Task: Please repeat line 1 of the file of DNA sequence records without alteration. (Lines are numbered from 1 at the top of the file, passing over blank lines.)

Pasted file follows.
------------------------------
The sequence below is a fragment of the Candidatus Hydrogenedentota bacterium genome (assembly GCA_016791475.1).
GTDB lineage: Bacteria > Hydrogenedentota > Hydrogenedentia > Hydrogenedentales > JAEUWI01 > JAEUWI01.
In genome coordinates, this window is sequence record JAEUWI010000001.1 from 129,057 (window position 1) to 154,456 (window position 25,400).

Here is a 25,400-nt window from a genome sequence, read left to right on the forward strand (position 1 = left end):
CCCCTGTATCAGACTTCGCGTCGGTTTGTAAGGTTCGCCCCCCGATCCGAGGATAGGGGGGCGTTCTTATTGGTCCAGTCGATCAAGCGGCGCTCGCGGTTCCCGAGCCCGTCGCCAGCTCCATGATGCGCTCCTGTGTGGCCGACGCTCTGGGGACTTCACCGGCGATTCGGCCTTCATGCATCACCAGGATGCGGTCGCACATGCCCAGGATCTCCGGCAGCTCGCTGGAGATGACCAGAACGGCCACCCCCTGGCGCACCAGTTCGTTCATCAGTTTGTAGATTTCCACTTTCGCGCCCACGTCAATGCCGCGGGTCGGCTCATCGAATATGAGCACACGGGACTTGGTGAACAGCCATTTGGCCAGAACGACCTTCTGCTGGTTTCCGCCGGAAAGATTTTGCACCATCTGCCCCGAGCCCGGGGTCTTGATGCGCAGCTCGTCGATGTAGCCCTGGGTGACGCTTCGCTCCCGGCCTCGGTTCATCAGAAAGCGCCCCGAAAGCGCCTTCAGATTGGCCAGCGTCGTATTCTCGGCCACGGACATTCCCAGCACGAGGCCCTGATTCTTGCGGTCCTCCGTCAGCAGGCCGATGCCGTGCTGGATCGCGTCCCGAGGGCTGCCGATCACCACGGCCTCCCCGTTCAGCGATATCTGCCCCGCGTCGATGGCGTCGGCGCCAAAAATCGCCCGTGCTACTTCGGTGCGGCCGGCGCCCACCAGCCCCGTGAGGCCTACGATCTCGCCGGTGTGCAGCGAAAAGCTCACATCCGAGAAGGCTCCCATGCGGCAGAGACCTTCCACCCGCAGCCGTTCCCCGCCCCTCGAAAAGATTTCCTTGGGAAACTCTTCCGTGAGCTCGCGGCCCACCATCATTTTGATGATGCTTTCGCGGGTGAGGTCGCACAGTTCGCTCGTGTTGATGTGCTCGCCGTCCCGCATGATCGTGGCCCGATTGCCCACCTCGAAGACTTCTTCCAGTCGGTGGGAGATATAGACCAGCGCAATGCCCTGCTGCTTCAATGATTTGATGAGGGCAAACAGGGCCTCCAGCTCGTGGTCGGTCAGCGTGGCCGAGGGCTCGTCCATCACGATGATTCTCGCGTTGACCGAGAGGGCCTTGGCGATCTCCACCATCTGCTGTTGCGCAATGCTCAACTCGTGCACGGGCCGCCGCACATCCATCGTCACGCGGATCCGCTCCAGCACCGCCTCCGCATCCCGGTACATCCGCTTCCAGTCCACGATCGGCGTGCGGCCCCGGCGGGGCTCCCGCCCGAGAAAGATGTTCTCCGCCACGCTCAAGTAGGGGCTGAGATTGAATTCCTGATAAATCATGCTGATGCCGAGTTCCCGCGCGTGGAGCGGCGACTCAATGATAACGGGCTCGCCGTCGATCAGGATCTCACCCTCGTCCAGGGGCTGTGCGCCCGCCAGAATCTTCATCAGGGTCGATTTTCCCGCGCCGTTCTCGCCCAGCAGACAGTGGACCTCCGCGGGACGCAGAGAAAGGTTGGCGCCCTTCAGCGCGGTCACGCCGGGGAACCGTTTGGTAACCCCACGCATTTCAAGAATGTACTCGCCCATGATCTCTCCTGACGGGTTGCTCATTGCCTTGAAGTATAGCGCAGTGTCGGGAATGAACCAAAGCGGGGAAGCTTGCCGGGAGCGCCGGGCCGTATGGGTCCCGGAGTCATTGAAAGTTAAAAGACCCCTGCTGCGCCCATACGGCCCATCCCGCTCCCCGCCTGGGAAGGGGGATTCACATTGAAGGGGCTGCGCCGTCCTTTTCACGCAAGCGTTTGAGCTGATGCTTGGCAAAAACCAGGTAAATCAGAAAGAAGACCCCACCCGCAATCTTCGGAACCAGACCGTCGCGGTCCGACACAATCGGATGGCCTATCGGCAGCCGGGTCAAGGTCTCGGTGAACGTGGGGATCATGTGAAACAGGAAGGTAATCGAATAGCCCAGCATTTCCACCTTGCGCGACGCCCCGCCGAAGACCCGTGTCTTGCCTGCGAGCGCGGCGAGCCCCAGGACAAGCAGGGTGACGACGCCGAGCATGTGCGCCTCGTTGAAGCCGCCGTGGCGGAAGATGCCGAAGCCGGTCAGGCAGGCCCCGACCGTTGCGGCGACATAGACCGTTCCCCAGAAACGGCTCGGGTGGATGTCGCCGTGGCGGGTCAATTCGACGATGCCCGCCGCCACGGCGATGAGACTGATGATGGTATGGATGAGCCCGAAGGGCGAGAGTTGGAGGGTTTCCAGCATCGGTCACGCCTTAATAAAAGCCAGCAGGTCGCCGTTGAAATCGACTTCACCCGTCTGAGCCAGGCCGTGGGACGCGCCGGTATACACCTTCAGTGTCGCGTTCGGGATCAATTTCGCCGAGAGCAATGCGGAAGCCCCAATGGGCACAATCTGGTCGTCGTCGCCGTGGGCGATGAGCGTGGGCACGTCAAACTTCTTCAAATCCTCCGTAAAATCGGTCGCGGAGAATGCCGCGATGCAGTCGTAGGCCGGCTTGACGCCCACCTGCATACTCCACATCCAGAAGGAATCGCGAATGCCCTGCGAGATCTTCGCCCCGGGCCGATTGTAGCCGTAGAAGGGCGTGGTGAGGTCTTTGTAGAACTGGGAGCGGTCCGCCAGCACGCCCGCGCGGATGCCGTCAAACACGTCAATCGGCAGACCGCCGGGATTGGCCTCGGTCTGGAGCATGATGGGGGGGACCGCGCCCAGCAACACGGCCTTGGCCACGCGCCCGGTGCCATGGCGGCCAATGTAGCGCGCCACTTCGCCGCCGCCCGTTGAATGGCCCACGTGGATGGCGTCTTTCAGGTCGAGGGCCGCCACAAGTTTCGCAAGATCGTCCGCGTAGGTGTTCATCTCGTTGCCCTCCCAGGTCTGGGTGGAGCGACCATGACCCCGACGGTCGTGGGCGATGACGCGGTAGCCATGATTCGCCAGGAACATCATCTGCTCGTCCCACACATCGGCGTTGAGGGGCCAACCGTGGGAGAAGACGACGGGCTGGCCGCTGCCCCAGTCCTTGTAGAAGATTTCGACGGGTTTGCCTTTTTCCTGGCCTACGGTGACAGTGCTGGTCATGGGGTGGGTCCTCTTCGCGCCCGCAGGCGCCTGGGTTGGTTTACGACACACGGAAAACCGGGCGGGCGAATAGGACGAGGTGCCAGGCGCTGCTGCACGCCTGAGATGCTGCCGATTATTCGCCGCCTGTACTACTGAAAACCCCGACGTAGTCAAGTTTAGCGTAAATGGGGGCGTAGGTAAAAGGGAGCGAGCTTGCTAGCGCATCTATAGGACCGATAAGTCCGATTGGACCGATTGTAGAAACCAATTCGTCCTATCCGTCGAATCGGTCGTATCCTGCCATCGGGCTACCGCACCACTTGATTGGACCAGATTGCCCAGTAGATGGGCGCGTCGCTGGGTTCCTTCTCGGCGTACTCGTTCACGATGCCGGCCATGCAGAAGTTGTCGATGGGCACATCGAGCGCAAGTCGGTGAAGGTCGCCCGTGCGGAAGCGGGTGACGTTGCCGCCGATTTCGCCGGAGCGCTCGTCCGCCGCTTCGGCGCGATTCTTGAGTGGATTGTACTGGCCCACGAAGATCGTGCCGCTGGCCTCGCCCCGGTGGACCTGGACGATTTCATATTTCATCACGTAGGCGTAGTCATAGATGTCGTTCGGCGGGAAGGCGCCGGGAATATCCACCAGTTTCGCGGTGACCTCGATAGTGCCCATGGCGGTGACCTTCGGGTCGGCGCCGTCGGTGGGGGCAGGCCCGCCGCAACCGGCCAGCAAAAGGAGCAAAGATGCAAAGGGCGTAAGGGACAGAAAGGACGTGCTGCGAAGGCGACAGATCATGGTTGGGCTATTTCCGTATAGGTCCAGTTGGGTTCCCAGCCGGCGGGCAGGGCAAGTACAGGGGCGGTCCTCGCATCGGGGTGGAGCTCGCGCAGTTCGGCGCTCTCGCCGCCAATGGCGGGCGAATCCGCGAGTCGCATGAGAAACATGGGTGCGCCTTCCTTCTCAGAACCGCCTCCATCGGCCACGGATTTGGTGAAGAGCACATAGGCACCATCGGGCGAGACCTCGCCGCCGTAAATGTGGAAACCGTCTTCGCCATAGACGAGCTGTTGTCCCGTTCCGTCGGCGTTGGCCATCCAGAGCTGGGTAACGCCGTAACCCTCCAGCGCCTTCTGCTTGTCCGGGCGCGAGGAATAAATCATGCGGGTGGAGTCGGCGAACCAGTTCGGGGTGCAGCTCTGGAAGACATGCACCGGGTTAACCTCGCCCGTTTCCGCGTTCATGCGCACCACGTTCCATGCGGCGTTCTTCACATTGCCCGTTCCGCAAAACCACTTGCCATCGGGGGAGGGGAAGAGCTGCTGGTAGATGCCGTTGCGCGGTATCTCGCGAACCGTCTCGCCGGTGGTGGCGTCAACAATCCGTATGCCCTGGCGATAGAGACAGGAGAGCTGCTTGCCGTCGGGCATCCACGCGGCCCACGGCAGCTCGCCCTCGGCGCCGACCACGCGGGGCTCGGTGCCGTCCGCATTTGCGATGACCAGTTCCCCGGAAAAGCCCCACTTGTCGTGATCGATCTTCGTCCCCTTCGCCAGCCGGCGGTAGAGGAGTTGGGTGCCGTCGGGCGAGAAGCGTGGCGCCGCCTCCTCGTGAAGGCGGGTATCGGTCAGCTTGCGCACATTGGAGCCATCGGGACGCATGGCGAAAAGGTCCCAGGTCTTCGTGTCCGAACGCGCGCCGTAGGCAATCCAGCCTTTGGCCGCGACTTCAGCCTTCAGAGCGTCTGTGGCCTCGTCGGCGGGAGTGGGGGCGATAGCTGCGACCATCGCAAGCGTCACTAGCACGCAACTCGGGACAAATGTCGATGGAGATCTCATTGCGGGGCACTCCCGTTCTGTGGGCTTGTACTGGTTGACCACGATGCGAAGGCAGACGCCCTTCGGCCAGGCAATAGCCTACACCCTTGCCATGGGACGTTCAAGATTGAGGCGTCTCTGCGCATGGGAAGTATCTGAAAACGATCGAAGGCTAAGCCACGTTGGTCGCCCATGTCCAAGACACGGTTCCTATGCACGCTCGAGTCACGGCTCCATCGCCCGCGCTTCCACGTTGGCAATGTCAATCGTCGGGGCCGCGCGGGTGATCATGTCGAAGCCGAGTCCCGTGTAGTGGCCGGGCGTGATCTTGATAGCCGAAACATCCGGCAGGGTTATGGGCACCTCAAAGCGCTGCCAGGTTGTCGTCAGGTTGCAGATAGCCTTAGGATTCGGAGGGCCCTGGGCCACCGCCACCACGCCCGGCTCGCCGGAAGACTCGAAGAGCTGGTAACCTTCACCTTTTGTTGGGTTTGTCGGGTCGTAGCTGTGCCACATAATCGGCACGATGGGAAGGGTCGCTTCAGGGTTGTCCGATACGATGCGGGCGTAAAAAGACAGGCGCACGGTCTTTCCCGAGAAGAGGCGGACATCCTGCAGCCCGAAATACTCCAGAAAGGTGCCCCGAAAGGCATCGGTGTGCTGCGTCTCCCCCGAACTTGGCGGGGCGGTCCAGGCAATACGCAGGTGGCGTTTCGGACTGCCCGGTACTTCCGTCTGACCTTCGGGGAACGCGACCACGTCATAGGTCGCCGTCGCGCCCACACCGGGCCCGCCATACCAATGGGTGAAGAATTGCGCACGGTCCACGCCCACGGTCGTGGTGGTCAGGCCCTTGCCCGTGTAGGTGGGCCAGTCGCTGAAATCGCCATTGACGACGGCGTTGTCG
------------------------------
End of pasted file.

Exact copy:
The sequence below is a fragment of the Candidatus Hydrogenedentota bacterium genome (assembly GCA_016791475.1).